Dr. Brad Boivin, Candidate for Wisconsin’s 1stCongressional District, issues a statement in response to today’s Republican Leadership News Conference on the opioid epidemic.
I appreciate that our elected representatives are taking action to address the opioid epidemic, but I am concerned that we yet again find ourselves buying into the false belief that big government needs to come in and save the day. The solution to the opioid epidemic is not more one-size-fits-all regulations.
Speaker Ryan said today that they “learned a whole lot about this problem in a short period of time” and I am concerned that our representatives have written 70+ bills after receiving a crash course on the issue. This exemplifies what is broken about our current system and might explain why so many small businesses, including small private clinics, are struggling to keep their doors open – finding it difficult to maintain compliance with the overly burdensome regulations imposed on them by the government.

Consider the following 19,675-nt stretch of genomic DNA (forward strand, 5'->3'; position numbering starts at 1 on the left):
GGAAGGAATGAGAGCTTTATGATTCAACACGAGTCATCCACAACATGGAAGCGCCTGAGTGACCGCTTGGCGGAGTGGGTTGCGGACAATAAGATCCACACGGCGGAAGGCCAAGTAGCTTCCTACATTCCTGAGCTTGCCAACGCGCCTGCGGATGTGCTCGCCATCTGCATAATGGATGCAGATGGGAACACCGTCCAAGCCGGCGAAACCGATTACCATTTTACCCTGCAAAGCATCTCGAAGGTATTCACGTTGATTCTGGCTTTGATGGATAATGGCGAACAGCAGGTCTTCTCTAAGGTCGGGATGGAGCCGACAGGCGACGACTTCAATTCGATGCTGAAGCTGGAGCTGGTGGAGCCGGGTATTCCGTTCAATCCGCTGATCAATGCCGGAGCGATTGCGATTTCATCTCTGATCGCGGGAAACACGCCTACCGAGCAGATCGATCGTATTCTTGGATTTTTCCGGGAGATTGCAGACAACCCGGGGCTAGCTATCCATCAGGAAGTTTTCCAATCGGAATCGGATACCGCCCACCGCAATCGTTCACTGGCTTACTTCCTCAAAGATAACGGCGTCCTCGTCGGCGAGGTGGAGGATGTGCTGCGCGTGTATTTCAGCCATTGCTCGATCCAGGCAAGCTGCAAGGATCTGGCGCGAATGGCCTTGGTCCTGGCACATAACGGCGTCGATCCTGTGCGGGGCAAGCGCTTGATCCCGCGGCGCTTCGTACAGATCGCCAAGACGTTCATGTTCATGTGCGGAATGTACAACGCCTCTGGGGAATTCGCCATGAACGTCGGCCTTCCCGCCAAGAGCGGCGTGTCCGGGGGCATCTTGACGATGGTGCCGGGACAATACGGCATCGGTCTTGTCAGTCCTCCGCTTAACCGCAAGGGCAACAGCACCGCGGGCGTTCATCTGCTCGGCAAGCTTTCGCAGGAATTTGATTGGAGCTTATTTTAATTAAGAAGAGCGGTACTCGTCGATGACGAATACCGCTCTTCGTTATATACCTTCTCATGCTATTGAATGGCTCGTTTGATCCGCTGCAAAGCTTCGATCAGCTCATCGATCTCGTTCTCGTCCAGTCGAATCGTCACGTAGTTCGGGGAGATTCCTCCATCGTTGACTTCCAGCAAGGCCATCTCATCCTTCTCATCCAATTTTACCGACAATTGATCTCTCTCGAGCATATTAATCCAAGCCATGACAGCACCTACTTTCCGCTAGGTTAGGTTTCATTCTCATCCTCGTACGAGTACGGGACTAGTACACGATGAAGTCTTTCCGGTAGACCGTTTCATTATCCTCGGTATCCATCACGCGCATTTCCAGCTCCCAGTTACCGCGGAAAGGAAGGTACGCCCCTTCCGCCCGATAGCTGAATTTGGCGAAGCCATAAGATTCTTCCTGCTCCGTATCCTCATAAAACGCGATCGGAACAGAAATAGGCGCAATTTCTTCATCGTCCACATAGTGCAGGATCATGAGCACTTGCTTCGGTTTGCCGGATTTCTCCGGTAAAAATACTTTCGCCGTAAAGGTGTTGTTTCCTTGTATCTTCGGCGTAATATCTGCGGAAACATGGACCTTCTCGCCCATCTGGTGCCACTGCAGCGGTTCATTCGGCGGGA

It is also important to keep in mind that the majority of people prescribed opioid pain medications do not abuse them or become addicted to them. Of those who do become addicted or abuse their pain medication, there is often an underlying issue such as depression, anxiety, trauma or some other mental health problem. We cannot adequately talk about the opioid epidemic without acknowledging underlying mental health problems.
Speaker Ryan hit the nail on the head when he talked about the role isolation plays in addiction, emphasizing that our societal institutions need to “emulate and encourage” a “model of support” for individuals and families dealing with addiction. I also appreciate Speaker Ryan’s bold statement that addiction “does not lower the inherent value of a human life. Every life has meaning and no drug can take that away.”
The government may play a role in helping the mental health and medical fields find ways to address the opioid epidemic, but the help should be well informed, fiscally responsible, practical and patient/family-centered.